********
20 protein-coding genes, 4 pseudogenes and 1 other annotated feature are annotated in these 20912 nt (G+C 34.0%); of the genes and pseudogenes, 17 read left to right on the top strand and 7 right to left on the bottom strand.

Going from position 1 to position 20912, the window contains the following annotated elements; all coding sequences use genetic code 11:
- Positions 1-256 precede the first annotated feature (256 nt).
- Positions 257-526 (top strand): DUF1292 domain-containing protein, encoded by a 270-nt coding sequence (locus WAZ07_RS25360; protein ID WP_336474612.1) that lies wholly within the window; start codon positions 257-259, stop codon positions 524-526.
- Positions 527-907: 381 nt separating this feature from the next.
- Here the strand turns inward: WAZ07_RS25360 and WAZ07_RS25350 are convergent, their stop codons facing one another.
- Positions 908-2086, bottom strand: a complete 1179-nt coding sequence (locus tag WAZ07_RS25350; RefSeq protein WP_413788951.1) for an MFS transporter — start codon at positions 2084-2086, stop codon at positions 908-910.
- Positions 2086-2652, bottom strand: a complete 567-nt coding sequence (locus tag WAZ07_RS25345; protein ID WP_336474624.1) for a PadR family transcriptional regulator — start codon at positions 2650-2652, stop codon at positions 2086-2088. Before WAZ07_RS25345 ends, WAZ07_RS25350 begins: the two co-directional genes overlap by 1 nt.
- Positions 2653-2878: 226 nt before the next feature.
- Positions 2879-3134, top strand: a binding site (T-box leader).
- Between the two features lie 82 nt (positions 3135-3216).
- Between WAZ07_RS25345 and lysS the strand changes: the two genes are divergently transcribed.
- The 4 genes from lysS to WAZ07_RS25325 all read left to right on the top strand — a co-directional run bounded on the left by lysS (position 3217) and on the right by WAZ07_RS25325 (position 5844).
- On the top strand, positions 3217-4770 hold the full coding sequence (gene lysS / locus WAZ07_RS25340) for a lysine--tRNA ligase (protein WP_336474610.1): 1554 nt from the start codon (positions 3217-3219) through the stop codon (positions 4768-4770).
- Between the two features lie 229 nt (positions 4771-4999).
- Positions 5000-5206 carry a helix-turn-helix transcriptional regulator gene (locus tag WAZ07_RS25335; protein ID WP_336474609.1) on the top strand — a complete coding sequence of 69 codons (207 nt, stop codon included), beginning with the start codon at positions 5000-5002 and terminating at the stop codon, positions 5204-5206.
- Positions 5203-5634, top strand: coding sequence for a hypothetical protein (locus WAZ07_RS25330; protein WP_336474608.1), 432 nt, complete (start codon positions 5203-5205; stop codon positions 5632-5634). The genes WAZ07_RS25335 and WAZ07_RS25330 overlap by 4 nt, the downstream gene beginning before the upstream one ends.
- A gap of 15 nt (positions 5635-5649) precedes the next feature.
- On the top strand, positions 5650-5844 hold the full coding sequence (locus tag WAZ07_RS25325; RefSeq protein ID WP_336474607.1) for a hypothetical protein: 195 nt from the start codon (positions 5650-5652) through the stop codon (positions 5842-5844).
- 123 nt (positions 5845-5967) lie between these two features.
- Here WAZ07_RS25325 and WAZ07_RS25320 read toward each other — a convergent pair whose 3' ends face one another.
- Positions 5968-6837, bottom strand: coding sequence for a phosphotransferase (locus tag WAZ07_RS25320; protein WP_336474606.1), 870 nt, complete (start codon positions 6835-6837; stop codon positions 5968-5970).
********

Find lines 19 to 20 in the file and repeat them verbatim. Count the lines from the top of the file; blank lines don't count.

- On the top strand, positions 5650-5844 hold the full coding sequence (locus tag WAZ07_RS25325; RefSeq protein ID WP_336474607.1) for a hypothetical protein: 195 nt from the start codon (positions 5650-5652) through the stop codon (positions 5842-5844).
- 123 nt (positions 5845-5967) lie between these two features.